N is for neurotic. I guess I’ve always been neurotic, even before this all started! People have always marvelled at how my thought processes work, and how I reach conclusions they never would have reached in a millions years. My neuroses kind of make me who I am I guess. I just need to learn to control them, and to live with them.
O is for on my own. Which is what I wanted to be most of the time. All of the time in fact. My suitcase was often packed in those dark days, and I knew exactly where I was going and when I’d go. I just wanted to escape as it was all just too hard. Looking back, it was the days when that suitcase wasn’t packed that should have worried me more.
P is for pull yourself together. Oh, is that what I need to do, silly me! I didn’t realise it was that simple, I just need to pull myself together. Actually, do you know what…no I cannot f***ing pull myself together. F*** off.
Q is for questions. Why do I feel like this? Why can’t I feel better? Why am I such a bad mum? Why me? As any inquisitive Toddler would say…why why why? And there are no real answers, not for me anyway. Life’s just a bi*** sometimes.
R is for Rescue Remedy. Oh how I love this stuff. The sweets, the chewing gum, the drops. I had them all. If you’d opened my bag it was like a Rescue Remedy party bag inside. We all have safety behaviours and having Rescue Remedy with me at all times was one of mine. Placebo? Maybe. But who cares, it worked.
S is for well, what else but stigma. Yes I was afraid to be a mum of three on anti-depressants. Scared people would think I’d had one baby too many and couldn’t cope. Scared people would look and me and wonder what on earth I’d got to be depressed about and think I was just looking for attention or feeling sorry for myself. Not realising it’s an ILLNESS, and I had no control over how I felt. Another reason why I’ve chosen to write so honestly, to help smash the stigma.
T is for talking. If you read my blog you’ll know I’m a wear your heart on your sleeve kind of girl. I have no secrets. Everyone knows everything about me (which is a bit embarrassing at times!) and talking my way through this illness to anyone who wanted to (and yes even those who didn’t) listen has helped me to recover. Especially talking to those who have also suffered. It’s so true to say that unless you’ve ever experienced something you can never fully understand what others are going through. And whilst PND is different for everyone, I’ve met many people who have felt the same as me. Talking to them has undoubtedly helped, both myself and hopefully them as well.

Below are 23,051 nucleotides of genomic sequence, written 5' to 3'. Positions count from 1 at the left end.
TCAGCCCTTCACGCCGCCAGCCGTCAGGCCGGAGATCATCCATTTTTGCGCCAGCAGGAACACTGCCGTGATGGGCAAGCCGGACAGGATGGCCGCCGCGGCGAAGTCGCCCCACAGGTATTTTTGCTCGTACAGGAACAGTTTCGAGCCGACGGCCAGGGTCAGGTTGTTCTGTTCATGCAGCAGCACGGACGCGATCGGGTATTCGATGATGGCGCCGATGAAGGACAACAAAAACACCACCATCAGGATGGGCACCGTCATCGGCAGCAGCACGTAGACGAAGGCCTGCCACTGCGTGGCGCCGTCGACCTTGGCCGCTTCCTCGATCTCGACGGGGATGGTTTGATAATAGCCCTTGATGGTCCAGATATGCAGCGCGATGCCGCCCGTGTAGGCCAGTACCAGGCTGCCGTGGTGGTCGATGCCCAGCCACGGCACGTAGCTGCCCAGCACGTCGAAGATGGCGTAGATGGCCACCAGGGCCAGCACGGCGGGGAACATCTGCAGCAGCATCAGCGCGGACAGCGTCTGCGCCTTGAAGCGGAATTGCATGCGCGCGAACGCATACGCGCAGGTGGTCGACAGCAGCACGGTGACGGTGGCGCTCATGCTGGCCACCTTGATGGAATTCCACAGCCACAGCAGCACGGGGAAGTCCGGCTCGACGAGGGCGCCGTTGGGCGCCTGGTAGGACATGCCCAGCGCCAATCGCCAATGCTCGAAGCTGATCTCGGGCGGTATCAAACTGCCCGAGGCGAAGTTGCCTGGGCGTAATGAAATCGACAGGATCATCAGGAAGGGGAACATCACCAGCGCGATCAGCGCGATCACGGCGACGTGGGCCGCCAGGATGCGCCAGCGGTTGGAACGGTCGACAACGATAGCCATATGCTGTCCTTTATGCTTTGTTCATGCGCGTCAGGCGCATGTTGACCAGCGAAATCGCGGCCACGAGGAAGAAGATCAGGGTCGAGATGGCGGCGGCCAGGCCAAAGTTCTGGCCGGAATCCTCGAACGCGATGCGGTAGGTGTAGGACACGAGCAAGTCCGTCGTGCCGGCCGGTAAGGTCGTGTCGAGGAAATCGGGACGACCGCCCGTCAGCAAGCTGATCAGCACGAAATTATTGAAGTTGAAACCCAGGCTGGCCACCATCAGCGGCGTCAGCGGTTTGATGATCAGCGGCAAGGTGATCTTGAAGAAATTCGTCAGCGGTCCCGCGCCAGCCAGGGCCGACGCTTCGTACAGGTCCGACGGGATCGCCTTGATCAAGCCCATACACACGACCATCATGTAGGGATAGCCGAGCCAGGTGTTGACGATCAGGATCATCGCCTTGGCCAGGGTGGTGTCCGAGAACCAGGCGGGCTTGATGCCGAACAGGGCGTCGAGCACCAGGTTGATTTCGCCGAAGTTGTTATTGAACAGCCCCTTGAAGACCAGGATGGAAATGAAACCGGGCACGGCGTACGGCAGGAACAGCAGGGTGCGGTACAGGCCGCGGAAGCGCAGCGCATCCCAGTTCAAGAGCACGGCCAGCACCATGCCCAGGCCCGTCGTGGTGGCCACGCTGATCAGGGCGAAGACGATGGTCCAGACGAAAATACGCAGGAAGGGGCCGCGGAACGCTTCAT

U is for understanding. Sometimes I wish people would stop trying to understand. I think if you haven’t suffered you might never be able to understand fully. Just listen and help me, don’t make it about you needing to understand, you don’t need to I promise, you just need to be there.
V is for vile. I felt vile, I looked vile, I thought vile thoughts. I said vile things.
W is for withdrawal. Ah off those little pills of loveliness I mentioned earlier. Having been cushioned from really ‘feeling’ for the last nine months, I am now firmly back in the real world. I think I’m lucky (or ready) because although it’s not been easy, it’s not been half as bad as I expected. I’ve had a few unpleasant withdrawal symptoms but I am able to be rational and know that that is all they are, that I’m not getting ill again and that in time those symptoms will disappear. (they’d bloody better!) And boy am I looking forward to being able to have more than one glass of wine of an evening lol! (An inappropriate reason for wanting to come off them I know!)
X is for X marks the spot. The spot of PND that will always stay with me, but will hopefully never take full hold of me again. (Although if it does, I won’t be too ashamed to admit it, and I will ask for help, and I will take it!)
Y is for yesterday, days of yore, and letting them go. It physically and mentally hurts to think about how I felt after my last baby was born. I never, ever want to go back there ever ever again, and in order to recover fully I need to move on. Let it all go. It happened and I can’t change that, but it doesn’t have to define me. It’s changed me undoubtedly, but it doesn’t have to control me. I can beat it, and I will.
Z is for zzzzz, sleep. Lack of it, too much of it. At my worst I was totally and utterly obsessed with sleep. Mainly because thanks to insomnia and a newborn baby I wasn’t getting any. My bedroom (which was the spare room because after those very early weeks I could not sleep with anyone else less than 100ft away from me) smelt like an old lady’s boudoir, with lavender spray, pillows, mists, candles. I would count to the minute the amount of sleep I was (or wasn’t) getting. I would go to bed at 8pm, terrified that if I went any later I would run out of time to get some precious shut eye. I’d also have to nap during the day, and still do regularly. (But to be honest, I’ve always done this!) Sleep comes a bit more easily now, and I am back in bed with the other half (ears plugs in tow!) I’m still up in the night with the baby, but have learnt not to look at the clock, it does me no good!!
So…that completes my A to Z of my post natal depression, and for now my ‘journey’ (haha) with it. I hope that writing this may help others who are suffering or who have suffered to not feel that they are alone PND. You are not alone, and you can and will get better, promise x
Thanks for reading xx